Grace, my daughter, and Gerry, her dad: thank you from the bottom of my heart. I had no idea how much your support would mean, and how much I was asking from you. Thank you. My parents, John and Maryann. You have always supported me and loved me. Graduate school would not have been possible without you, in so many ways. God bless you both. So many others who are here with me: my brothers and sisters, especially Greg; my friends who ask me how things are going; there have been so many who have brought me here, I thank you all.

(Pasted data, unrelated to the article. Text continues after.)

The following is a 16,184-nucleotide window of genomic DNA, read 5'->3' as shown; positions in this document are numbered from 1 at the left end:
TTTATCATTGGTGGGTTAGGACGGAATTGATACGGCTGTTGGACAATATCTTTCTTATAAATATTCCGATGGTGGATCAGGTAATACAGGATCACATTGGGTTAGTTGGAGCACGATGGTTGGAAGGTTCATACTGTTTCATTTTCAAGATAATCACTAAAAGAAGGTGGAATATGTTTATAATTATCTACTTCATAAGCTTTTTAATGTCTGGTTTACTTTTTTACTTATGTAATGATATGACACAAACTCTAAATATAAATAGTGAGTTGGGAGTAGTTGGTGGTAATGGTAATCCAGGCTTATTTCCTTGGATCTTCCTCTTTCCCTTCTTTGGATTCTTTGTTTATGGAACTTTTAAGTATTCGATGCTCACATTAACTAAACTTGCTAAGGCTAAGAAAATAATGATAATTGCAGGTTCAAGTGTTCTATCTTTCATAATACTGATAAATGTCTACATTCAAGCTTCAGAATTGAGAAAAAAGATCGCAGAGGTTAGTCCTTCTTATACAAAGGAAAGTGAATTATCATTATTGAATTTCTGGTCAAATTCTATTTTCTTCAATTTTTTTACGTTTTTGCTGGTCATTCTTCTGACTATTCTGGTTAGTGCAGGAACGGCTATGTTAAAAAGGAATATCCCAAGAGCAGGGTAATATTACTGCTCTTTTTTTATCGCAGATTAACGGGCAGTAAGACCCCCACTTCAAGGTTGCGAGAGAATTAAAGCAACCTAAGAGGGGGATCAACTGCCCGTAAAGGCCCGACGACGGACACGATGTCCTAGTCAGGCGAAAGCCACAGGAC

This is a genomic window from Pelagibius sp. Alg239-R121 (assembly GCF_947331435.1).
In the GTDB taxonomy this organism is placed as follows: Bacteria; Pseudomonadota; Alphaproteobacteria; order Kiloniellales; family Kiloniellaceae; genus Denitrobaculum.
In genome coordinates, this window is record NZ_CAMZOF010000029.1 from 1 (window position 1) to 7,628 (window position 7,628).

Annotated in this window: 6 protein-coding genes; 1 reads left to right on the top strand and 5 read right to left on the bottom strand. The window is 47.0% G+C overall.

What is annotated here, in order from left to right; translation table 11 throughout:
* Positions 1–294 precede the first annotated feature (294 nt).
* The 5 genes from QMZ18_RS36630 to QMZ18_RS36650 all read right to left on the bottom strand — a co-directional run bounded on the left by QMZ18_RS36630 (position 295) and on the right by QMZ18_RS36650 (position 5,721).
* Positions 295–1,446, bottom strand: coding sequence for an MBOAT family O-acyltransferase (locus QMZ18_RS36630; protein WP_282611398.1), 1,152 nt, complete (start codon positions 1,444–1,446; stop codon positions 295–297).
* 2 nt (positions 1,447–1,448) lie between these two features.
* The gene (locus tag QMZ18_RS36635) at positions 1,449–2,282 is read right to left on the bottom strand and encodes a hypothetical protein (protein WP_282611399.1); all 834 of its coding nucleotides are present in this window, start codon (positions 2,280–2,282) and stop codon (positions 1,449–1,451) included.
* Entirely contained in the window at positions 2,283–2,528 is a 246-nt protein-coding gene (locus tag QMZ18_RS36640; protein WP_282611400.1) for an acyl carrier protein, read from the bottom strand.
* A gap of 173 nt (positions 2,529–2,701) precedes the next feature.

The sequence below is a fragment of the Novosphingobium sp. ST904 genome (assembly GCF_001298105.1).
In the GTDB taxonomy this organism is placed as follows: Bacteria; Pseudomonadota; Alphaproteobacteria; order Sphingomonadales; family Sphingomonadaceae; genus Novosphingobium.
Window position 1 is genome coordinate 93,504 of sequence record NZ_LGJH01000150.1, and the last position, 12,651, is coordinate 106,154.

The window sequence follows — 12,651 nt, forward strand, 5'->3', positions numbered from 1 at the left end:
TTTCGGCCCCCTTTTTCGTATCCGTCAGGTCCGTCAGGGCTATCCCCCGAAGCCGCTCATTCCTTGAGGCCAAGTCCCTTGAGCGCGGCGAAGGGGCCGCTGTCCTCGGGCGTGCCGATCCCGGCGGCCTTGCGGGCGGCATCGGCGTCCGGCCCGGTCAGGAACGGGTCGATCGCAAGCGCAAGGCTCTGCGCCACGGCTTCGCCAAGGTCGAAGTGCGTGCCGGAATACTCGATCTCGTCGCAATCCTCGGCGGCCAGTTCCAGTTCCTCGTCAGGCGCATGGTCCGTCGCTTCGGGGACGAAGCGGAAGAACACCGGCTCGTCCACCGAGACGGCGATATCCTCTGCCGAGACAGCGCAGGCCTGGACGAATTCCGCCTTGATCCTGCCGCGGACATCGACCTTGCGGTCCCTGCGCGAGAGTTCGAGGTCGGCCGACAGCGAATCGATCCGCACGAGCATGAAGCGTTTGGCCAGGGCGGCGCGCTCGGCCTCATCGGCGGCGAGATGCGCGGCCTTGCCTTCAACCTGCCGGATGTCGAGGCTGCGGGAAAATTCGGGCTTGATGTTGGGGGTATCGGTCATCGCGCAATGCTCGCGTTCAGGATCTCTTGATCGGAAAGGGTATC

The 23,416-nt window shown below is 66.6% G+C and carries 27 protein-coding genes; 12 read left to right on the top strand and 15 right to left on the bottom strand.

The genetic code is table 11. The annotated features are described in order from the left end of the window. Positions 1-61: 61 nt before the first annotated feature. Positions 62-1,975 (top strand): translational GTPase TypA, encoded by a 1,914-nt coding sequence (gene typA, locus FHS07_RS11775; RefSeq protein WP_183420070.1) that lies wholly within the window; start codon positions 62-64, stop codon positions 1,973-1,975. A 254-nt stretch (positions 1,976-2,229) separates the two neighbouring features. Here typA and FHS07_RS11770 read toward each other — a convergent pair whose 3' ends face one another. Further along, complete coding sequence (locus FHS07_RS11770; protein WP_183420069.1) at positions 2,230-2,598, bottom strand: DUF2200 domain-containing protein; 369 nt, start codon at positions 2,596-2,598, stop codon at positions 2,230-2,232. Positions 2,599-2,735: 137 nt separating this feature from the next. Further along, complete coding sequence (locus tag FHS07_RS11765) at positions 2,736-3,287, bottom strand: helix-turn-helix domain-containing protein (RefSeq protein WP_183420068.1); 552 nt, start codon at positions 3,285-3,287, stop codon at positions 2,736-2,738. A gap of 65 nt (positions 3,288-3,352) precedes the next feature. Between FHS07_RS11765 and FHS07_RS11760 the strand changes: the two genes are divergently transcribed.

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Table of Contents Abstract .............................................................................................................................. iii Acknowledgements..............................................................................................................v Chapter 1: Introduction ........................................................................................................1 Chapter 2: Literature Review...............................................................................................7 The Psychological Context for Meaning and Identity ............................................ 7 Meaning-Making and Identity in Chronic Illness................................................. 10 Meaning and Identity in Epilepsy ......................................................................... 17 Transpersonal Psychology and Spiritual Phenomena in Epilepsy........................ 27 Conclusion ............................................................................................................ 35 Chapter 3: Methods............................................................................................................38 Narrative Analysis ................................................................................................ 43 Issues of Validity and Reliability.......................................................................... 45 Sampling Criteria .................................................................................................. 46 Recruitment Process.............................................................................................. 50 Screening Instruments and Selection Process....................................................... 51 Collection of Data ................................................................................................. 54 Treatment of Data ................................................................................................. 55 Chapter 4: Results ..............................................................................................................58 Sampling Issues .................................................................................................... 58 Demographic Information..................................................................................... 59 Data Analysis ........................................................................................................ 61 Barbara.................................................................................................................. 64 Anna.................................................................................................................. 75 Bill..................................................................................................................... 86